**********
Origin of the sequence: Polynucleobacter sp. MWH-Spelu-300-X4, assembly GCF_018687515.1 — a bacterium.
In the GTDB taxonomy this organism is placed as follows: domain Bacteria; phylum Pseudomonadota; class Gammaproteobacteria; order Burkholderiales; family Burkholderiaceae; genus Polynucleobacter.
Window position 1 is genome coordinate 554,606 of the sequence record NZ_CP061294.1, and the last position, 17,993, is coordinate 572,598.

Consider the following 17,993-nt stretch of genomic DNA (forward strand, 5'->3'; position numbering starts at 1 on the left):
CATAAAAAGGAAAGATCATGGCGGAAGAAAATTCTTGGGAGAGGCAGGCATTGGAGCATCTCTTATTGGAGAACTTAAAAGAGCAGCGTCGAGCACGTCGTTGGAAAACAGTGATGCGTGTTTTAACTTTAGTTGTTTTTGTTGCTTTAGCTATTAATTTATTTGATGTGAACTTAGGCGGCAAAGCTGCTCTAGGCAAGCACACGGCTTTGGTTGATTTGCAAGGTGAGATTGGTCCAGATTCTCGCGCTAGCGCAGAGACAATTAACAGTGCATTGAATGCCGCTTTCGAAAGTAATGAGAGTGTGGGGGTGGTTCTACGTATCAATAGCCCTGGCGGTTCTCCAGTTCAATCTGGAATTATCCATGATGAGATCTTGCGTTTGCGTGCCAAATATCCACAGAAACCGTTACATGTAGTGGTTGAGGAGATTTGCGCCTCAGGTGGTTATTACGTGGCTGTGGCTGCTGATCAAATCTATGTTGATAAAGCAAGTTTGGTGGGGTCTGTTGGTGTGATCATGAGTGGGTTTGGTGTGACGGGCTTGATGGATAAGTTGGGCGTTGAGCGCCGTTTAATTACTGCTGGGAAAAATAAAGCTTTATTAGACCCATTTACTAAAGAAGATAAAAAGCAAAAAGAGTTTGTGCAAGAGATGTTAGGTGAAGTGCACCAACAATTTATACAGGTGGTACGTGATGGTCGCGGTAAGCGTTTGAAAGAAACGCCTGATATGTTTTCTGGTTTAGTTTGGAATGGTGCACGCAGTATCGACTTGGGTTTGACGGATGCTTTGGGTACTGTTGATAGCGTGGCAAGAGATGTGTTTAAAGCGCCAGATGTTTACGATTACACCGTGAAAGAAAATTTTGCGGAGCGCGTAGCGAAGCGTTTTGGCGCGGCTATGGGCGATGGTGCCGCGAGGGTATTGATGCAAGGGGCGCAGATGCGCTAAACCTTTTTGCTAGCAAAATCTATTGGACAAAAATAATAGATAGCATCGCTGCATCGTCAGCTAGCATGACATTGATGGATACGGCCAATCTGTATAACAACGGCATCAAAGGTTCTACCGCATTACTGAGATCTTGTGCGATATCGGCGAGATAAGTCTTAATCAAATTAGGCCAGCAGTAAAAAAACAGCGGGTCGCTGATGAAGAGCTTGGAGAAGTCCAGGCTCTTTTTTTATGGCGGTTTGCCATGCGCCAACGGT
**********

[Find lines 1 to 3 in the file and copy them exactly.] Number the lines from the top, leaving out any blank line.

Origin of the sequence: Polynucleobacter sp. MWH-Spelu-300-X4, assembly GCF_018687515.1 — a bacterium.
In the GTDB taxonomy this organism is placed as follows: domain Bacteria; phylum Pseudomonadota; class Gammaproteobacteria; order Burkholderiales; family Burkholderiaceae; genus Polynucleobacter.
Window position 1 is genome coordinate 554,606 of the sequence record NZ_CP061294.1, and the last position, 17,993, is coordinate 572,598.